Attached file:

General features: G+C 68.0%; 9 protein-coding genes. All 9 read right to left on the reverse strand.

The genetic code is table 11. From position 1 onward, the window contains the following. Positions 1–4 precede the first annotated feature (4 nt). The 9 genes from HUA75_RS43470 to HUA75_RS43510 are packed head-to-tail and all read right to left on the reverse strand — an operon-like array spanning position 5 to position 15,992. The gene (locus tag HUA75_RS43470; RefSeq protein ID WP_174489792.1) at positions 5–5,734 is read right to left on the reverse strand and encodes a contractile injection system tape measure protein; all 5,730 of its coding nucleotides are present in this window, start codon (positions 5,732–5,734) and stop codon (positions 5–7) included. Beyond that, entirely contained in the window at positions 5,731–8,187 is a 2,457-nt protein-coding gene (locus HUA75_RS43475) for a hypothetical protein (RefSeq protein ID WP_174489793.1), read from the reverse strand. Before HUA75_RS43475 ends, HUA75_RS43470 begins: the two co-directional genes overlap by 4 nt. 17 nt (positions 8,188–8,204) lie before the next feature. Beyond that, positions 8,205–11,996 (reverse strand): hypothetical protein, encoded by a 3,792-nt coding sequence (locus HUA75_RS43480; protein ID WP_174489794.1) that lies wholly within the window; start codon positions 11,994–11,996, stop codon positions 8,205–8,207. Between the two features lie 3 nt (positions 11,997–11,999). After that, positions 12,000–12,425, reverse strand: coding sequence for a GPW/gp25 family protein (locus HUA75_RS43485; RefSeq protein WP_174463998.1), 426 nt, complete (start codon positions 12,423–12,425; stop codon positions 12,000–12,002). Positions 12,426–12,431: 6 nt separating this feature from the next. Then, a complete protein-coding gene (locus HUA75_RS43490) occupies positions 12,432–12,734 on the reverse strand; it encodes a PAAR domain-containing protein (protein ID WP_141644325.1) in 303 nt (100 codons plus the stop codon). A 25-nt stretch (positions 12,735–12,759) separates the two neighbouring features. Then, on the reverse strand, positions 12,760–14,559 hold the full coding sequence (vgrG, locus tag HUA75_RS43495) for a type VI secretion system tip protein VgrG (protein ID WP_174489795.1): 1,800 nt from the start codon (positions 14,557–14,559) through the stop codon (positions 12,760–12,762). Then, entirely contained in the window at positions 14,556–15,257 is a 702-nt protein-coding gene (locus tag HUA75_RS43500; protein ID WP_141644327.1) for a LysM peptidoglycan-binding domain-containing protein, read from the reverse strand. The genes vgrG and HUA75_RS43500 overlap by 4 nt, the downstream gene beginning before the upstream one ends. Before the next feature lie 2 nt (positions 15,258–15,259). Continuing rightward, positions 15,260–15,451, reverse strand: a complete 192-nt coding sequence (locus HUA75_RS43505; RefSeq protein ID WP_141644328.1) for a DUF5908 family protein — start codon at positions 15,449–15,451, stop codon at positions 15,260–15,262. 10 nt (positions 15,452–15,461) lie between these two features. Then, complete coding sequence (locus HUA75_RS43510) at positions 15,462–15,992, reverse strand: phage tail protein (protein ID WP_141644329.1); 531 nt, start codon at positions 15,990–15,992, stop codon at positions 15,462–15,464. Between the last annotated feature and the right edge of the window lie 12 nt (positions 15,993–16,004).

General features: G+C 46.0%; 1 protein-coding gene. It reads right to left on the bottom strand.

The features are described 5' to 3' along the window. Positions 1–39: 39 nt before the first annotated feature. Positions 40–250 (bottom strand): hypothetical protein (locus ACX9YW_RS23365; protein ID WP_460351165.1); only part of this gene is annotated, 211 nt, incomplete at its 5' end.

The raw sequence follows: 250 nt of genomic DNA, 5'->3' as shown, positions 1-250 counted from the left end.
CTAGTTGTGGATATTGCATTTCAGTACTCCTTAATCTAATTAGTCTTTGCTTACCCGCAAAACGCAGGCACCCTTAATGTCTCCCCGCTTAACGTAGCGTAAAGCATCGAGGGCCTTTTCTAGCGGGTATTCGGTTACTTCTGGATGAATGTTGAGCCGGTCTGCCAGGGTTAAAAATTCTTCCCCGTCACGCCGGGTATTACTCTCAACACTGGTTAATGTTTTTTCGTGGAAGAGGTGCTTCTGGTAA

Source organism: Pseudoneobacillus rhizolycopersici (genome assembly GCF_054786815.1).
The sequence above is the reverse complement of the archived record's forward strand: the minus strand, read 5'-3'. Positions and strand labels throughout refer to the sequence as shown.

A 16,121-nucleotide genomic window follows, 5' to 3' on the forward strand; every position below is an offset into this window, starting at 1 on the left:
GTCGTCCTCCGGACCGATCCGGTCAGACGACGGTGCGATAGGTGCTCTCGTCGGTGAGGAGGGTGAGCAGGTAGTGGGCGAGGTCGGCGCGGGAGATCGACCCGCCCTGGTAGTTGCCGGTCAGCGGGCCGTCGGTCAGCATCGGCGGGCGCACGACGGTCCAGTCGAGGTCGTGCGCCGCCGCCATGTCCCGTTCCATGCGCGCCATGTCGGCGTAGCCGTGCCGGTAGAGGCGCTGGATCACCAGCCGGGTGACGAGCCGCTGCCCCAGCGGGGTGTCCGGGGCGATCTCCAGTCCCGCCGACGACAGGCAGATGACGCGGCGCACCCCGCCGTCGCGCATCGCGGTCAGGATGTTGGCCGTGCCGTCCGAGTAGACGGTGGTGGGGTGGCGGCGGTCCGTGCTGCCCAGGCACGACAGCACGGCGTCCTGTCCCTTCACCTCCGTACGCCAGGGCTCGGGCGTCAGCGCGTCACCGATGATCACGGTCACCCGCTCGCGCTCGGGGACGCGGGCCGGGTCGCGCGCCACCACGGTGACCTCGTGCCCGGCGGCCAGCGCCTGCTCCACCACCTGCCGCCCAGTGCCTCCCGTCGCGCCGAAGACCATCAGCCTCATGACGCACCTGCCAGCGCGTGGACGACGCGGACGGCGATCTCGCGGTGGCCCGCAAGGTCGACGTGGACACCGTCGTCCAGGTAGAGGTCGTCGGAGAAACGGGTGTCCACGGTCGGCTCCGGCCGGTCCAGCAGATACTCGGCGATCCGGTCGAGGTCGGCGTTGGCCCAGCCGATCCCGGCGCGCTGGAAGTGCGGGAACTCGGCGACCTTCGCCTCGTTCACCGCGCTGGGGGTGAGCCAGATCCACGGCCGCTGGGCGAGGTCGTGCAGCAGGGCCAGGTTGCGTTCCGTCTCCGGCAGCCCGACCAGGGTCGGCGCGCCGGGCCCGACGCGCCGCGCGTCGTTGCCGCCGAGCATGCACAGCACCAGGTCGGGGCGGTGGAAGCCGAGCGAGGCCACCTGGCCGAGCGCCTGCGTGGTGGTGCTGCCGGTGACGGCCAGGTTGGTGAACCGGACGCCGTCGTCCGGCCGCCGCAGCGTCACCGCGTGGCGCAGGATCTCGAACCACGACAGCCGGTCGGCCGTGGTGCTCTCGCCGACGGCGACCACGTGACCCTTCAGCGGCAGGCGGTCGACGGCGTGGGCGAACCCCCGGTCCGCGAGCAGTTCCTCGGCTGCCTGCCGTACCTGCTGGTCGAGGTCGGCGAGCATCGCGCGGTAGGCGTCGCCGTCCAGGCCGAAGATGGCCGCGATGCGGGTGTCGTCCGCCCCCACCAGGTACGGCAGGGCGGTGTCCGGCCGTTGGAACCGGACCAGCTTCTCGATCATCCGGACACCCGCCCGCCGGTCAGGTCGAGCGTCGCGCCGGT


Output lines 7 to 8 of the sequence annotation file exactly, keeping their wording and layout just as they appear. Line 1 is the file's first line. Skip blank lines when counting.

Source organism: Pseudoneobacillus rhizolycopersici (genome assembly GCF_054786815.1).
The sequence above is the reverse complement of the archived record's forward strand: the minus strand, read 5'-3'. Positions and strand labels throughout refer to the sequence as shown.